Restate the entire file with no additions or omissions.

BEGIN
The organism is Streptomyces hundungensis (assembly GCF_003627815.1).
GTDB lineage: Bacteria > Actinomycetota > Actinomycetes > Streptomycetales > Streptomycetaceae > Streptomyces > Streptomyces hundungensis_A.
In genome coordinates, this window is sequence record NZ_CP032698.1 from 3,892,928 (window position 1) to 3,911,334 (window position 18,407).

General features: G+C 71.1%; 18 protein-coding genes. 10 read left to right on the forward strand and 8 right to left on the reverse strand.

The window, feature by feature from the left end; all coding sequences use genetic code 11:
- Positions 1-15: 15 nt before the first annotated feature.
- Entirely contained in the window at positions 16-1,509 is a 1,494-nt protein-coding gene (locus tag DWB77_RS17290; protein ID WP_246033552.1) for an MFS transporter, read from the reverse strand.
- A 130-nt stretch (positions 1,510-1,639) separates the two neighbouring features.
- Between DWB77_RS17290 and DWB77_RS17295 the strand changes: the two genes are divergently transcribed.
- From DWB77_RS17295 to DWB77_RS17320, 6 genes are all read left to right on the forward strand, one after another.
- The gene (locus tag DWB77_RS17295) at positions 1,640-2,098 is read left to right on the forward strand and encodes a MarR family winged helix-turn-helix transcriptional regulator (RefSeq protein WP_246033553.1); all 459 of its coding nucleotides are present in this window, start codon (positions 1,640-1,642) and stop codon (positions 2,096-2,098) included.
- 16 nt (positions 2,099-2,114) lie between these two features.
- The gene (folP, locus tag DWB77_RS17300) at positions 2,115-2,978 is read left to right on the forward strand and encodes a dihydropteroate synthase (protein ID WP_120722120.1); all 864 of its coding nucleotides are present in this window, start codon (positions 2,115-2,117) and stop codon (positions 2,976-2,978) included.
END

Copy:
The organism is Streptomyces hundungensis (assembly GCF_003627815.1).
GTDB lineage: Bacteria > Actinomycetota > Actinomycetes > Streptomycetales > Streptomycetaceae > Streptomyces > Streptomyces hundungensis_A.
In genome coordinates, this window is sequence record NZ_CP032698.1 from 3,892,928 (window position 1) to 3,911,334 (window position 18,407).

General features: G+C 71.1%; 18 protein-coding genes. 10 read left to right on the forward strand and 8 right to left on the reverse strand.

The window, feature by feature from the left end; all coding sequences use genetic code 11:
- Positions 1-15: 15 nt before the first annotated feature.
- Entirely contained in the window at positions 16-1,509 is a 1,494-nt protein-coding gene (locus tag DWB77_RS17290; protein ID WP_246033552.1) for an MFS transporter, read from the reverse strand.
- A 130-nt stretch (positions 1,510-1,639) separates the two neighbouring features.
- Between DWB77_RS17290 and DWB77_RS17295 the strand changes: the two genes are divergently transcribed.
- From DWB77_RS17295 to DWB77_RS17320, 6 genes are all read left to right on the forward strand, one after another.
- The gene (locus tag DWB77_RS17295) at positions 1,640-2,098 is read left to right on the forward strand and encodes a MarR family winged helix-turn-helix transcriptional regulator (RefSeq protein WP_246033553.1); all 459 of its coding nucleotides are present in this window, start codon (positions 1,640-1,642) and stop codon (positions 2,096-2,098) included.
- 16 nt (positions 2,099-2,114) lie between these two features.
- The gene (folP, locus tag DWB77_RS17300) at positions 2,115-2,978 is read left to right on the forward strand and encodes a dihydropteroate synthase (protein ID WP_120722120.1); all 864 of its coding nucleotides are present in this window, start codon (positions 2,115-2,117) and stop codon (positions 2,976-2,978) included.